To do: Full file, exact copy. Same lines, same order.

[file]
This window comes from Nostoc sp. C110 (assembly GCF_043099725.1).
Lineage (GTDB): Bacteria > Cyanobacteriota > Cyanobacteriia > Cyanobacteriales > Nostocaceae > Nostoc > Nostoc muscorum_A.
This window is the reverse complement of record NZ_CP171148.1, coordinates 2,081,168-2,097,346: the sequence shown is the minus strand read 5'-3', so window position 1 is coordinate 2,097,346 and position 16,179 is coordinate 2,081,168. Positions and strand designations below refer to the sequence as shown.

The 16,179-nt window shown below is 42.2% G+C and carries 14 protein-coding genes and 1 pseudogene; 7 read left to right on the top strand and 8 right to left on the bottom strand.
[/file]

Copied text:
This window comes from Nostoc sp. C110 (assembly GCF_043099725.1).
Lineage (GTDB): Bacteria > Cyanobacteriota > Cyanobacteriia > Cyanobacteriales > Nostocaceae > Nostoc > Nostoc muscorum_A.
This window is the reverse complement of record NZ_CP171148.1, coordinates 2,081,168-2,097,346: the sequence shown is the minus strand read 5'-3', so window position 1 is coordinate 2,097,346 and position 16,179 is coordinate 2,081,168. Positions and strand designations below refer to the sequence as shown.

The 16,179-nt window shown below is 42.2% G+C and carries 14 protein-coding genes and 1 pseudogene; 7 read left to right on the top strand and 8 right to left on the bottom strand.